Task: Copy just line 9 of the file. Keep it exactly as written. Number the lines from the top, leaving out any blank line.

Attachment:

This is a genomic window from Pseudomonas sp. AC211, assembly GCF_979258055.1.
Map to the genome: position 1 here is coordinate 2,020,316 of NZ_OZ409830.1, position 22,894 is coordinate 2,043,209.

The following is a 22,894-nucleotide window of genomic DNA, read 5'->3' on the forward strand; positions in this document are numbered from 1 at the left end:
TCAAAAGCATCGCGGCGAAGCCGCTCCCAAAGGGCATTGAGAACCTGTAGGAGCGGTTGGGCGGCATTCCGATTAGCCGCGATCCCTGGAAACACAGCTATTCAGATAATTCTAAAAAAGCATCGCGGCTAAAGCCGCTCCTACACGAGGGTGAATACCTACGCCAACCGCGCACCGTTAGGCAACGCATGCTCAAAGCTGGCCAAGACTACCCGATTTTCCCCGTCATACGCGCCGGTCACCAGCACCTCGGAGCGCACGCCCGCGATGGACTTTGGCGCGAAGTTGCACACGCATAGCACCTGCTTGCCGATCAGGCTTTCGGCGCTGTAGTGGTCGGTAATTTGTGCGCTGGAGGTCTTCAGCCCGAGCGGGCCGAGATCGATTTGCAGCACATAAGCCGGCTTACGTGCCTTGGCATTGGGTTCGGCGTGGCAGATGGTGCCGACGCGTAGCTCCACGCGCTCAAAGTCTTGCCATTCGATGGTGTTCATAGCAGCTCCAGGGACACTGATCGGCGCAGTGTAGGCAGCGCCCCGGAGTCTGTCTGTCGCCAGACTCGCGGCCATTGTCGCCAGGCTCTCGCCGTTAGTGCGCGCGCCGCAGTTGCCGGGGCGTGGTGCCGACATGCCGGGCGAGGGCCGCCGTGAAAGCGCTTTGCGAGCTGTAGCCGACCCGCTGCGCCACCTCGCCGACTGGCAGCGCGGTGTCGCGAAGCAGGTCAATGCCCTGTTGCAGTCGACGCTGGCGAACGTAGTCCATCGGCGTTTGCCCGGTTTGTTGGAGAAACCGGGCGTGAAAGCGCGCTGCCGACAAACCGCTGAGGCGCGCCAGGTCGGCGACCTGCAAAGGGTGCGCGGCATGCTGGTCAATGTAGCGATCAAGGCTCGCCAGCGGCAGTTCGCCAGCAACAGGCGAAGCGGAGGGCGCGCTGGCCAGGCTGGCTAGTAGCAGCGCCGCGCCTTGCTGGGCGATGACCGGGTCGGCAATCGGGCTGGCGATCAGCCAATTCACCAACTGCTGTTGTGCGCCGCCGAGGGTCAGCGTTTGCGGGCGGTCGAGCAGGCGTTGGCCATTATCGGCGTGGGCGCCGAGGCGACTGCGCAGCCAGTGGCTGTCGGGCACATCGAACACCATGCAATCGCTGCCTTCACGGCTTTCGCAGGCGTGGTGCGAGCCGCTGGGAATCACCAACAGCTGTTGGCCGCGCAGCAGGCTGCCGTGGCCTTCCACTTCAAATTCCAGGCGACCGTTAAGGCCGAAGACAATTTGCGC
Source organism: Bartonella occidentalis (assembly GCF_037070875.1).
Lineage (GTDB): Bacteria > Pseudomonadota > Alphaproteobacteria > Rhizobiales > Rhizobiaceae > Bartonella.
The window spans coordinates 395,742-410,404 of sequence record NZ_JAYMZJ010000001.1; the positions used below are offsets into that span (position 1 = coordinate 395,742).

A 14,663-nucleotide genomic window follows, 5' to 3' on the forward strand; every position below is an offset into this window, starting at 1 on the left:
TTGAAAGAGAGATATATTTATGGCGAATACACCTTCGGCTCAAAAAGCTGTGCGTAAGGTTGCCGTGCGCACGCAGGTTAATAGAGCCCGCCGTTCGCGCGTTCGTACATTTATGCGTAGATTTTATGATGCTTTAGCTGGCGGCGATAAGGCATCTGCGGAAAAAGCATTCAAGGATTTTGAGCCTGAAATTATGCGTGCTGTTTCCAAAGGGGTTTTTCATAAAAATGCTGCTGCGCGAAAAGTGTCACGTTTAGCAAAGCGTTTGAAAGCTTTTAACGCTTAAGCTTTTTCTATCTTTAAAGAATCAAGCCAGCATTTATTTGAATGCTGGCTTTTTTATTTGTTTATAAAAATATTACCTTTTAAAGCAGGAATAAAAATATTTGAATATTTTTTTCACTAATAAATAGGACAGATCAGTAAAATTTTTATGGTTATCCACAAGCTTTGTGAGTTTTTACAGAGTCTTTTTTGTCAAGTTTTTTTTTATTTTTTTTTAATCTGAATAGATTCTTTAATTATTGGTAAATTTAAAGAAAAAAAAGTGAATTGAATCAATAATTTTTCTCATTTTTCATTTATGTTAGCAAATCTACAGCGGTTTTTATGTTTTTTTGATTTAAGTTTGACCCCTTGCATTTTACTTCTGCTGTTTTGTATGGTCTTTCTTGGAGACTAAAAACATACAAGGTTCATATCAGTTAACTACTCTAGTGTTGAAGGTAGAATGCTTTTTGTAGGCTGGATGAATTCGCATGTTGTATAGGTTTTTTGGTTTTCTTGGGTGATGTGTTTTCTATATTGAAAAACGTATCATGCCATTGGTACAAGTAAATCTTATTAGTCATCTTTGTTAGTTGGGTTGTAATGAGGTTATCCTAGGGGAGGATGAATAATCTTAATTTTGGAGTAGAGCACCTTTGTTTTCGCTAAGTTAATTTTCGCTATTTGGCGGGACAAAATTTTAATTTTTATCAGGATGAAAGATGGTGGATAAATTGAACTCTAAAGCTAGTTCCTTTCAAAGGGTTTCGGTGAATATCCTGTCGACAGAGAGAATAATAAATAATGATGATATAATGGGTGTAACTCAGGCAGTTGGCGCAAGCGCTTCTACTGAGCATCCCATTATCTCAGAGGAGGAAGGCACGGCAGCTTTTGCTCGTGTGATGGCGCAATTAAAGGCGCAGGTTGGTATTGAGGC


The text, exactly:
TTGAAAGAGAGATATATTTATGGCGAATACACCTTCGGCTCAAAAAGCTGTGCGTAAGGTTGCCGTGCGCACGCAGGTTAATAGAGCCCGCCGTTCGCGCGTTCGTACATTTATGCGTAGATTTTATGATGCTTTAGCTGGCGGCGATAAGGCATCTGCGGAAAAAGCATTCAAGGATTTTGAGCCTGAAATTATGCGTGCTGTTTCCAAAGGGGTTTTTCATAAAAATGCTGCTGCGCGAAAAGTGTCACGTTTAGCAAAGCGTTTGAAAGCTTTTAACGCTTAAGCTTTTTCTATCTTTAAAGAATCAAGCCAGCATTTATTTGAATGCTGGCTTTTTTATTTGTTTATAAAAATATTACCTTTTAAAGCAGGAATAAAAATATTTGAATATTTTTTTCACTAATAAATAGGACAGATCAGTAAAATTTTTATGGTTATCCACAAGCTTTGTGAGTTTTTACAGAGTCTTTTTTGTCAAGTTTTTTTTTATTTTTTTTTAATCTGAATAGATTCTTTAATTATTGGTAAATTTAAAGAAAAAAAAGTGAATTGAATCAATAATTTTTCTCATTTTTCATTTATGTTAGCAAATCTACAGCGGTTTTTATGTTTTTTTGATTTAAGTTTGACCCCTTGCATTTTACTTCTGCTGTTTTGTATGGTCTTTCTTGGAGACTAAAAACATACAAGGTTCATATCAGTTAACTACTCTAGTGTTGAAGGTAGAATGCTTTTTGTAGGCTGGATGAATTCGCATGTTGTATAGGTTTTTTGGTTTTCTTGGGTGATGTGTTTTCTATATTGAAAAACGTATCATGCCATTGGTACAAGTAAATCTTATTAGTCATCTTTGTTAGTTGGGTTGTAATGAGGTTATCCTAGGGGAGGATGAATAATCTTAATTTTGGAGTAGAGCACCTTTGTTTTCGCTAAGTTAATTTTCGCTATTTGGCGGGACAAAATTTTAATTTTTATCAGGATGAAAGATGGTGGATAAATTGAACTCTAAAGCTAGTTCCTTTCAAAGGGTTTCGGTGAATATCCTGTCGACAGAGAGAATAATAAATAATGATGATATAATGGGTGTAACTCAGGCAGTTGGCGCAAGCGCTTCTACTGAGCATCCCATTATCTCAGAGGAGGAAGGCACGGCAGCTTTTGCTCGTGTGATGGCGCAATTAAAGGCGCAGGTTGGTATTGAGGC